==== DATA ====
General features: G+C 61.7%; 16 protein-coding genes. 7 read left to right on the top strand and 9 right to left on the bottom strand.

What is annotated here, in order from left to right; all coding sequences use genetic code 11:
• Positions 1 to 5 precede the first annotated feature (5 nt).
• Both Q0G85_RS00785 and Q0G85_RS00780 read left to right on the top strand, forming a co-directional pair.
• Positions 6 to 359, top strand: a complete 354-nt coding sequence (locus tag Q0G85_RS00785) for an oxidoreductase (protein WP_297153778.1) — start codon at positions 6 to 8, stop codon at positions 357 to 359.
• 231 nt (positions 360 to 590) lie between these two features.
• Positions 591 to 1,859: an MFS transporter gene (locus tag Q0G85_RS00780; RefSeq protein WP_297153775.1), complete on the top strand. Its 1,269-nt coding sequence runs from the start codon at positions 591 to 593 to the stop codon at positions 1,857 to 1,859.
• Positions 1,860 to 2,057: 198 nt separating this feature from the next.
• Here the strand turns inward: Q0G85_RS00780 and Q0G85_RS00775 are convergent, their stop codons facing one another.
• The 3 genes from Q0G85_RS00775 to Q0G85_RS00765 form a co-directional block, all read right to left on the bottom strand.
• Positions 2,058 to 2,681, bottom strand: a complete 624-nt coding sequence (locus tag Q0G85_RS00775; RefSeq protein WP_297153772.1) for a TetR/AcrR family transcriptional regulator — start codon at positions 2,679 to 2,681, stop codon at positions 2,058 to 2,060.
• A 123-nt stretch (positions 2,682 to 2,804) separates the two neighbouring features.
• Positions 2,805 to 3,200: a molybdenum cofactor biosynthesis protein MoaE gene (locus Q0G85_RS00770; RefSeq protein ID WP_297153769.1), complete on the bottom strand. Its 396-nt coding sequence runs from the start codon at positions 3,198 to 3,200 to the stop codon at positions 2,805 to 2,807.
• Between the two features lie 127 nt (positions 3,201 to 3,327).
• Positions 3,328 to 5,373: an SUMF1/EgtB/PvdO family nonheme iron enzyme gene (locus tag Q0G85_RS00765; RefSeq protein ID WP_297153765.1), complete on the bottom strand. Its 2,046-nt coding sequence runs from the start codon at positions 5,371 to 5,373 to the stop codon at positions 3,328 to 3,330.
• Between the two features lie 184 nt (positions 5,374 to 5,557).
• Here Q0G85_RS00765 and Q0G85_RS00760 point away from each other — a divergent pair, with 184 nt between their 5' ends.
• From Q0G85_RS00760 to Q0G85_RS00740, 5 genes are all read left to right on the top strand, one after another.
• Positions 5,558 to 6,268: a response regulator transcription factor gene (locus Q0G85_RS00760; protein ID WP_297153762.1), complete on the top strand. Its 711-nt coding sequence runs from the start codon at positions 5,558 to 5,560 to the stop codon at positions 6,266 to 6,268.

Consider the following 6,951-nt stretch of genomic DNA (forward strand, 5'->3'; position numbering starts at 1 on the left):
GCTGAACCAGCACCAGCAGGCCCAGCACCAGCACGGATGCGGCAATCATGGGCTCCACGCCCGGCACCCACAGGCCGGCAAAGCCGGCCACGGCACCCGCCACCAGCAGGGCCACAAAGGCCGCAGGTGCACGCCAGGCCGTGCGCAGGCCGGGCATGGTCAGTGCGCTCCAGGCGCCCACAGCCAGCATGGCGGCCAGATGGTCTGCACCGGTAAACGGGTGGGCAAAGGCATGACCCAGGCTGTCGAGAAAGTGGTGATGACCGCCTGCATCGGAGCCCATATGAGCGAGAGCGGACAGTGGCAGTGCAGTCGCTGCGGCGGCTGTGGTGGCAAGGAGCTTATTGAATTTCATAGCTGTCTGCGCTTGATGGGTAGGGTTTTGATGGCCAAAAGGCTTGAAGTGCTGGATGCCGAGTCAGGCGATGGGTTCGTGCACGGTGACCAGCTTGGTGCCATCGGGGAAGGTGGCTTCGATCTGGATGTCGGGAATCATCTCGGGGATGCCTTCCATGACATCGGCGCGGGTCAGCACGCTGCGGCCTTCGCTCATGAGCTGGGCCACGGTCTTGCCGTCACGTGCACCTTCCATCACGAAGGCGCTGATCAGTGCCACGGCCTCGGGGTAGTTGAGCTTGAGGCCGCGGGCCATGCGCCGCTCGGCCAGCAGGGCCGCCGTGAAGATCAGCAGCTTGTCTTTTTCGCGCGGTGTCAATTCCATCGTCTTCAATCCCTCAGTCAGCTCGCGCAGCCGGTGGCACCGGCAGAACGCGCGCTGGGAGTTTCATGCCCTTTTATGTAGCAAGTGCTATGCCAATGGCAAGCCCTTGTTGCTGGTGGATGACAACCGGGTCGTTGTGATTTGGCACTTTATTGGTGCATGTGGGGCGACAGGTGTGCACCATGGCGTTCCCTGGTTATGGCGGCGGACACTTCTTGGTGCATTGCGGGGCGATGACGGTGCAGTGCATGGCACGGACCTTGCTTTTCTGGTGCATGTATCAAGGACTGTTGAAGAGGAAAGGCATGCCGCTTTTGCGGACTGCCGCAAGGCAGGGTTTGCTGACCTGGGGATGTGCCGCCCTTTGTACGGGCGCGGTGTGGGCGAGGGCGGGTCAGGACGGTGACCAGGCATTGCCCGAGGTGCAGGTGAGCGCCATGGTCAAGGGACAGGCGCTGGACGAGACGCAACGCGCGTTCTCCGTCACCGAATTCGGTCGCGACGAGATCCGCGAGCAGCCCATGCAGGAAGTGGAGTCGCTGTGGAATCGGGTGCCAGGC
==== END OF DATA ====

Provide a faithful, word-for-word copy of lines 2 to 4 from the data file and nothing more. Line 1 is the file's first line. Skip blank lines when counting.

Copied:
What is annotated here, in order from left to right; all coding sequences use genetic code 11:
• Positions 1 to 5 precede the first annotated feature (5 nt).
• Both Q0G85_RS00785 and Q0G85_RS00780 read left to right on the top strand, forming a co-directional pair.